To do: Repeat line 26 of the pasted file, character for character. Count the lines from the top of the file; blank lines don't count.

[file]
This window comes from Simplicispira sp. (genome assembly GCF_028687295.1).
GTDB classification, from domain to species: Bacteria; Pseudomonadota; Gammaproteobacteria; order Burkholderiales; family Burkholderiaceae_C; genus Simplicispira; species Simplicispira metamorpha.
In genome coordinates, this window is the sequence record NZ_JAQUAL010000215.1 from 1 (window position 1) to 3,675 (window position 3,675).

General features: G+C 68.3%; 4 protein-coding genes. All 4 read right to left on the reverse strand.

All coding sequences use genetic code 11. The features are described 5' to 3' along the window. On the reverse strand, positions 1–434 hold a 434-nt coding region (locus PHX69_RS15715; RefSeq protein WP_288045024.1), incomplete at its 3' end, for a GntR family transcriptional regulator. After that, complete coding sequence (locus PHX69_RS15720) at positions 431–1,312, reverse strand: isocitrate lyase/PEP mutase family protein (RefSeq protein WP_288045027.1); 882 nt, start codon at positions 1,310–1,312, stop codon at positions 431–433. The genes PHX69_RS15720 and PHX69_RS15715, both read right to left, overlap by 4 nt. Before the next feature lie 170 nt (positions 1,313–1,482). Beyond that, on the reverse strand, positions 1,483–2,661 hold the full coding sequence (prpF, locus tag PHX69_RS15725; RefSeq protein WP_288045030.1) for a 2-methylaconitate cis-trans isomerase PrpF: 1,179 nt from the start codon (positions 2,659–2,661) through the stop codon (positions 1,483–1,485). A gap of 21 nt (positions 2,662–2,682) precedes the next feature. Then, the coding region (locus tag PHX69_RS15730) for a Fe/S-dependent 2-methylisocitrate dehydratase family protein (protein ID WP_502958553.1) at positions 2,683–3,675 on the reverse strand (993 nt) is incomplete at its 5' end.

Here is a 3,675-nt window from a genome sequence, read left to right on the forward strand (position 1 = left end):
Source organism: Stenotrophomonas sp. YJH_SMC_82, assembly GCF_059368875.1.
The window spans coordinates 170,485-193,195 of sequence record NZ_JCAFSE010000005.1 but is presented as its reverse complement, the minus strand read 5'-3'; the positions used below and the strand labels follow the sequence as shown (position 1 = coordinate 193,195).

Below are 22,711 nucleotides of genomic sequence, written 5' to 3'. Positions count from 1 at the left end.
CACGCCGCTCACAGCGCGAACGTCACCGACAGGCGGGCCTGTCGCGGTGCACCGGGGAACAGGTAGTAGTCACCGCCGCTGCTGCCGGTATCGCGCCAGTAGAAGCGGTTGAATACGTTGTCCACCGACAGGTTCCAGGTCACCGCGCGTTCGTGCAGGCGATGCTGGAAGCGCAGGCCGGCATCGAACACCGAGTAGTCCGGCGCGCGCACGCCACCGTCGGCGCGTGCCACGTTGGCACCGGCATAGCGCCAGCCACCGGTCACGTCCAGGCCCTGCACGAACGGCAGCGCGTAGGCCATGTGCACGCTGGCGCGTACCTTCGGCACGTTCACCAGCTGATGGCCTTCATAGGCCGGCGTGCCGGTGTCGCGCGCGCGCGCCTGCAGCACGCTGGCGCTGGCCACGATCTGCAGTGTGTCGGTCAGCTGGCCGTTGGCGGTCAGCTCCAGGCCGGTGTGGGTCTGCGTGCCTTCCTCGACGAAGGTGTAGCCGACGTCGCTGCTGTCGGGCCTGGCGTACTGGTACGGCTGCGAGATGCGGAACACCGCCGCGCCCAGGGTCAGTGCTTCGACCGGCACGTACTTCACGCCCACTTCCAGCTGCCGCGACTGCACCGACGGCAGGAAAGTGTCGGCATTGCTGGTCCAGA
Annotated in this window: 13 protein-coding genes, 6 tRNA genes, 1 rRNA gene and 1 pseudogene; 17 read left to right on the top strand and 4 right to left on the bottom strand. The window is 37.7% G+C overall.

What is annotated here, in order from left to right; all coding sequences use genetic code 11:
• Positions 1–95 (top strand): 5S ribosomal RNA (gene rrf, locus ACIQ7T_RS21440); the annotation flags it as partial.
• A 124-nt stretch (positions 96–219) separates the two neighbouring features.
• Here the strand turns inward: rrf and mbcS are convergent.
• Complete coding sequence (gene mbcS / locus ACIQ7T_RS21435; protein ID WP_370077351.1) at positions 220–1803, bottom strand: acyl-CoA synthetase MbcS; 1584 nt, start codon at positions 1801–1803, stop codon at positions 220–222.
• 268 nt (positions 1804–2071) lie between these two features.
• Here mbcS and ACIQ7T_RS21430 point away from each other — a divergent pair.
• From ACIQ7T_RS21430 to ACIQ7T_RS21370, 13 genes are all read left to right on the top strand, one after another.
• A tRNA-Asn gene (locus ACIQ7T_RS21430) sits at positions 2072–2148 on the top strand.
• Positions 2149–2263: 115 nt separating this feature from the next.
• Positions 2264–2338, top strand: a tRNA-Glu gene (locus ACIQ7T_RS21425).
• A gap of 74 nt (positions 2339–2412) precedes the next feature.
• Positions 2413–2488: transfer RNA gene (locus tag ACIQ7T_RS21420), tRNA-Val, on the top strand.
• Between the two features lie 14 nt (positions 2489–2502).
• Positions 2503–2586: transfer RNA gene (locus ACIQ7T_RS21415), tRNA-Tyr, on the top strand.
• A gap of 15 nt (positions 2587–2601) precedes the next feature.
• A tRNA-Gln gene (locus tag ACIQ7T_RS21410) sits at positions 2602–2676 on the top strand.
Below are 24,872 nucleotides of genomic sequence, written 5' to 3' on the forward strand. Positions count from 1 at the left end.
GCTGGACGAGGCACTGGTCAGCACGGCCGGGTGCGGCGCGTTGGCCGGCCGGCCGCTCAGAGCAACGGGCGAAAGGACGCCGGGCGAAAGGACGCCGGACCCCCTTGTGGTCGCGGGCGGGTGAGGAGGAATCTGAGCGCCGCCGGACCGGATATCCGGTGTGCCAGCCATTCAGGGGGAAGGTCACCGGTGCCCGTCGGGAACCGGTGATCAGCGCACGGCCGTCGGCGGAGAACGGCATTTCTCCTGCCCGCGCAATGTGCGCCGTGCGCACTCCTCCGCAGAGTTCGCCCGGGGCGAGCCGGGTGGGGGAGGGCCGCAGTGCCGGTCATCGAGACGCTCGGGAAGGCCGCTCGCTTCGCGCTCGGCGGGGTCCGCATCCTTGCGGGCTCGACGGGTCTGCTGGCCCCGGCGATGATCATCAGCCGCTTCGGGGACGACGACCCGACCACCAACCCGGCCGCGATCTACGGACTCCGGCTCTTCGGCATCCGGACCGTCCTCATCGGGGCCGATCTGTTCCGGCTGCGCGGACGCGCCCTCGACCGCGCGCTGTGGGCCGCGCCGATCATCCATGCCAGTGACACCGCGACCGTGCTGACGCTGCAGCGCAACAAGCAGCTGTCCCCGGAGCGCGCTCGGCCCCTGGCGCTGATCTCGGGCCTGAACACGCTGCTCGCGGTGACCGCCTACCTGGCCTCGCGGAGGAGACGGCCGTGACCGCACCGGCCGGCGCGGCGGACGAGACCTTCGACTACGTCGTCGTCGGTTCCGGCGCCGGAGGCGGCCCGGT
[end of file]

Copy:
• Positions 2503–2586: transfer RNA gene (locus ACIQ7T_RS21415), tRNA-Tyr, on the top strand.